I was lucky to have a bunch of friends who read tarot when I got my first deck. Truly, ALL my closest college friends had their own decks already. Awesome match, huh? Even the bookseller at Borders was a tarot reader. For decades.
I never read a tarot guide until I bought my first book. There were several books in the store, along with a few sources online. Nowhere as widely written about as today.
If you just got your first deck or are itching to, check this out. This is what I’d tell a friend who was wondering how to begin as a tarot reader.
Buying your first tarot deck
The best way to find a new deck you like is to buy it yourself. It’s going to be your divination tool for hopefully a long time. You can always ask for a gift card to your favorite bookstore or tarot site!
Aeclectic Tarot’s deck list is huge. Their forums have even more posts by members on their experiences. The more widely-used on
es have their own subforums. Go here. Seriously. I searched for “Russian” because, well, I am. It’s how I found my first deck, which I still love.
Barnes & Noble: the store and the website. It helps to have an employee discount! But you can grab a coffee and enjoy browsing all their decks. All stores I’ve seen have at least a full shelf packed with tarot, Lenormand and oracle cards. I’ve scored the Classic Tarot which, at the time, was going for upwards of $100. It cost me around $20. You can buy directly from B&N or 3rd party sellers, like Amazon.
Tarot Garden is run by knowlegable, helpful people offering hundreds of decks. You can search through popular, more accessib
le decks all the way to rare and small prints.
Youtube! Watch a reader actually use a deck- “interview” readings and unboxings. Search for a particular deck by name or type in “tarot deck review”.
Keep it simple.
A single deck is perfect to start with- you still have 78 cards. Get a journal and pen. Learn a couple simple spreads. This gives your intuition room to work. Large spreads with a dozen fixed places is aggravating to remember.
Keep away from the LWB. Or as much as possible. Your new tarot deck likely has illustrations on each card, making it easy to see what it’s talking about. If you’re an analytical type or really want to see what the fuss is about, give the book a look through. But know it’s not about memorization. Get a flavor for the suits (pentacles, cups, etc). Sense the progress from Ace to 10 to King. But your own knowing is the first source you should always look to. And it looks cooler when you’re doing a reading.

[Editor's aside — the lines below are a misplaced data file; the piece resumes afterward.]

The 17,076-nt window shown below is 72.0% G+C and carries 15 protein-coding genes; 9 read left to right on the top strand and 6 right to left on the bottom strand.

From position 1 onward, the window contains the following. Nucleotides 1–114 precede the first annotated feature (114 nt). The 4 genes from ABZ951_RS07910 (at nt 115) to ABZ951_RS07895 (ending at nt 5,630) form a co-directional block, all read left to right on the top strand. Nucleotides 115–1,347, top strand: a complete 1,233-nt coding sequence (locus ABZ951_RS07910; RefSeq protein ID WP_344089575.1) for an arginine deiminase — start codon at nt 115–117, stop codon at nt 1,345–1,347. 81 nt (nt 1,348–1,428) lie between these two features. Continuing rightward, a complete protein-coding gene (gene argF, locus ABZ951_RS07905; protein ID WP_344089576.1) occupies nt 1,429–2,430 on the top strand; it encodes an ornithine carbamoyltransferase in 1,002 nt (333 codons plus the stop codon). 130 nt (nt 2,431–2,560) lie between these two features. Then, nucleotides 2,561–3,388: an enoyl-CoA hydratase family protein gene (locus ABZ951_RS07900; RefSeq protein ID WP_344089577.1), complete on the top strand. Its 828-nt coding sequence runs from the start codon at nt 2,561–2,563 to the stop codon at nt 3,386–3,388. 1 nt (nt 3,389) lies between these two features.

Readings really became sharp and clear when I stopped referring to books. You, hopefully, may begin to see and feel information sparked by each card. Trust and practice are running threads in successful intuitive work. Start good habits early on!
Find willing participants. I got my first deck in college and read for friends, at art studio get togethers, online….honestly, the best part was seeing people’s surprise just by saying a couple sentences for each card. The worst was seeing disappointment. I was quick to throw out the “it’s just a reading” disclaimer. But get used to the idea that real people will run the spectrum of elation and shock to misery. Maybe not misery. Not most people you’ll run into. But people have real problems that are not always apparent to you. To them, it’s all they can see.
Help them see more. Go into readings with the intent of hearing them. Get clear messages outside of your own ego. There is plenty of plain old human connection involved, especially when reading in person. It may depend on how seriously you’d like to take tarot reading. Personally, I take it pretty seriously. I haaaaaaate “will I win the lottery?”. It shows lack of foresight. You may feel differently. You’re just beginning to see what tarot is all about. Finding out what type of tarot reader you are follows. Bridget over at BiddyTarot has a fun quiz to help!
Begin a daily intuition practice.
Find a few minutes each day to sit quietly and meditate. Have conversations with your cards- some of the craziest, most inspiring messages and card meanings come from just pulling random cards. Ask a question, out loud or in your head, shuffle and pull. Keep the dialogue going with more questions that the cards and your mind inspire.
Write everything down in your journal. I’ve found it useful to record new meanings and experiences that happen in life. You may not have thought “bad investment” before when The Moon shows up. Then your querent confirms your new interpretation (which you’re hopefully beginning to trust!). Write it down! This is your tarot vocabulary expanding. And it’s another example of trusting your own feelings as soon as the cards are drawn.
Keep meditating, get used to intuition, trust, tell, practice. Keep at it.
I’ll write 3 Favorite Places to Practice Tarot Online soon!
Want your own tarot reading? Click Book a Reading up at the top of my blog!
Resources for the novice and seasoned reader